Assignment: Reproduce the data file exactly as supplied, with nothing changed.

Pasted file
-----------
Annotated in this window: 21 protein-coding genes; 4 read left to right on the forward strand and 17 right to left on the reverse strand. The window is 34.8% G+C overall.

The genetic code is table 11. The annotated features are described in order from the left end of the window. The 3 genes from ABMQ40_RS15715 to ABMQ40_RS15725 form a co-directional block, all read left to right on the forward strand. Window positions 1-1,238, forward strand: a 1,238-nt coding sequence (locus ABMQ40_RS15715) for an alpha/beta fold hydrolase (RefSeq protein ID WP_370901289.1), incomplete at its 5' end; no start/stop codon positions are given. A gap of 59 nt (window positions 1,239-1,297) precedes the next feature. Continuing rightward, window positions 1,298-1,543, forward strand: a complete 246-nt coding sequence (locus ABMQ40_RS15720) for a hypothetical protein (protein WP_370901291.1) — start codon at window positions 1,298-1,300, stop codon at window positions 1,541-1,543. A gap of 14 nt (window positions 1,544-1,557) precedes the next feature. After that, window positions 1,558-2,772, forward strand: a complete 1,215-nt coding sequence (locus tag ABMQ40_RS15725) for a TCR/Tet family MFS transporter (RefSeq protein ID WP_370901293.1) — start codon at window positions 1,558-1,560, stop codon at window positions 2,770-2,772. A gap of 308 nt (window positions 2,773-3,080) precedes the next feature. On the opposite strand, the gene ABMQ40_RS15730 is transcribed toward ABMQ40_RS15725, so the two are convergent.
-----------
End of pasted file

Annotated in this window: 21 protein-coding genes; 4 read left to right on the forward strand and 17 right to left on the reverse strand. The window is 34.8% G+C overall.

The genetic code is table 11. The annotated features are described in order from the left end of the window. The 3 genes from ABMQ40_RS15715 to ABMQ40_RS15725 form a co-directional block, all read left to right on the forward strand. Window positions 1-1,238, forward strand: a 1,238-nt coding sequence (locus ABMQ40_RS15715) for an alpha/beta fold hydrolase (RefSeq protein ID WP_370901289.1), incomplete at its 5' end; no start/stop codon positions are given. A gap of 59 nt (window positions 1,239-1,297) precedes the next feature. Continuing rightward, window positions 1,298-1,543, forward strand: a complete 246-nt coding sequence (locus ABMQ40_RS15720) for a hypothetical protein (protein WP_370901291.1) — start codon at window positions 1,298-1,300, stop codon at window positions 1,541-1,543. A gap of 14 nt (window positions 1,544-1,557) precedes the next feature. After that, window positions 1,558-2,772, forward strand: a complete 1,215-nt coding sequence (locus tag ABMQ40_RS15725) for a TCR/Tet family MFS transporter (RefSeq protein ID WP_370901293.1) — start codon at window positions 1,558-1,560, stop codon at window positions 2,770-2,772. A gap of 308 nt (window positions 2,773-3,080) precedes the next feature. On the opposite strand, the gene ABMQ40_RS15730 is transcribed toward ABMQ40_RS15725, so the two are convergent.